Fiona Whitehead turns upcycling into successful business
- Credit: Archant
After giving up her career to start a family, Fiona Whitehead thought her time in employment was over – that was until a TV programme inspired her to turn her hobby in to a booming business
Before the phenomenon of ‘upcycling’ became fashionable, 20 years ago Fiona Whitehead was busy experimenting with old furniture that didn’t suit her home’s décor; giving it a new lease of life with a coat of paint and a bit of stencilling here and there, as was the style then.
Over the years, she watched with interest as the media started to pick up on the hobby which she had enjoyed for several decades: “It was Kirstie Allsop’s TV programme that really made me realise that there could actually be a business in my hobby,” she explains. “Finding Annie Sloan’s paint was a revelation too. Previously, I had used normal emulsion but much prefer the chalk paint as it makes the furniture more interesting. It allows the character of the old wood to shine through and not just be painted over.”
With a qualification in Home Styling but no formal training in painted furniture, other than her own experience, Fiona decided to bite the bullet and turn her interest in to a business.
Inspiration often comes from the pieces themselves which are, “just crying out for a certain look” according to Fiona; while books, magazines and websites provide constant ideas to broaden her outlook and find new designs.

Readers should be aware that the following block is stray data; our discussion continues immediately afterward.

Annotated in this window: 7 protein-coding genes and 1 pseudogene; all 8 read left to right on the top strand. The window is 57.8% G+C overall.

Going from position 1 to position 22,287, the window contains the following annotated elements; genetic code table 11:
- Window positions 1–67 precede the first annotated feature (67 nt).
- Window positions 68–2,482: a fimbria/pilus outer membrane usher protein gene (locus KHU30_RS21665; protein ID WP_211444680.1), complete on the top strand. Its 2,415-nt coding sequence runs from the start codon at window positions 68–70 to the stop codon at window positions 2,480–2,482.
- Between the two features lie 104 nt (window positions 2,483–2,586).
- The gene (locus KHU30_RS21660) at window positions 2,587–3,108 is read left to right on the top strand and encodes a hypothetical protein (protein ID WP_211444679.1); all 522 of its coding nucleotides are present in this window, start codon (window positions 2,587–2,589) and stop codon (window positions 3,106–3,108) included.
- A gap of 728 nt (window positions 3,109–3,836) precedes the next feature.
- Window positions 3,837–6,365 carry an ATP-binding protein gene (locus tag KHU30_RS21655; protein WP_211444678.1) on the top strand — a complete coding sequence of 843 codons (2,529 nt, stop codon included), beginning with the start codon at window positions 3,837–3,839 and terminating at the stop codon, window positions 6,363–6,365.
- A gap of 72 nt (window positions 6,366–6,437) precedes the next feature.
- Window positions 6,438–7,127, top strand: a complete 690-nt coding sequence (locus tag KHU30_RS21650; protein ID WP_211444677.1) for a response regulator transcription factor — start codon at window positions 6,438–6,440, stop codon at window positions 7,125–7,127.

When it comes to finding the pieces to work on in the first place, Fiona cites freecyle.org as a great place to discover unwanted furniture looking for a bit of TLC. She continues: “It is very satisfying to take something which is going to be thrown away and make it useful and loved again. I scour antique fairs, car boot sales and auction houses and would love to be able to travel to the continent and source items from there; France has fabulous markets with wonderfully crafted pieces.”
All of Fiona’s transformations take place in a large shed at the bottom of her garden in Upper Clatford, and she can often be found exhibiting at local fairs around the county; although she does have very active facebook, twitter and pinterest sites, an online shop on etsy.com as well as remadebritain.com.
Dreams for the future include moving to a larger premises and running the business full time as she says: “I love the freedom and independence that running my own business gives me. Starting up a new venture at 52 with no previous experience has been a steep learning curve, but I’m loving every minute of it.”
- 1 10 of the prettiest Villages in Dorset to visit
- 2 20 of the best places to eat out in St Ives
- 3 16 films that you might not know were made in Devon
- 4 17 of the best spots for al fresco dining in Essex
- 5 12 outdoor dining experiences in Surrey
- 6 35 great Surrey pubs with beer gardens and terraces
- 7 Win a short break in London at The Dilly on Piccadilly
- 8 8 of the best places for a bluebell walk in Surrey
- 9 19 great places to eat outdoors in Cheshire after lockdown
- 10 Spring has sprung for these happy Cheshire dogs
• Name: Fiona Whitehead
• Business name: Birch and Hare
• Length of time in business: 8 months
• Number of employees: One
• Ethos: To reclaim the past
• Location: Upper Clatford, Hampshire
• Lymington artist Michael Turner on turning stainless steel in to super sculptures - From a gigantic angel to a cantilevered leaping horse, artist Michael Turner is turning stainless steel in to super sculptures from his studio in Lymington.
• Are chefs in Hampshire getting too big for their boots asks Chris van Schaick - Are our county’s chefs getting too big for their boots, or are they entitled to the new found awe received from the public? Chris van Schaick ponders.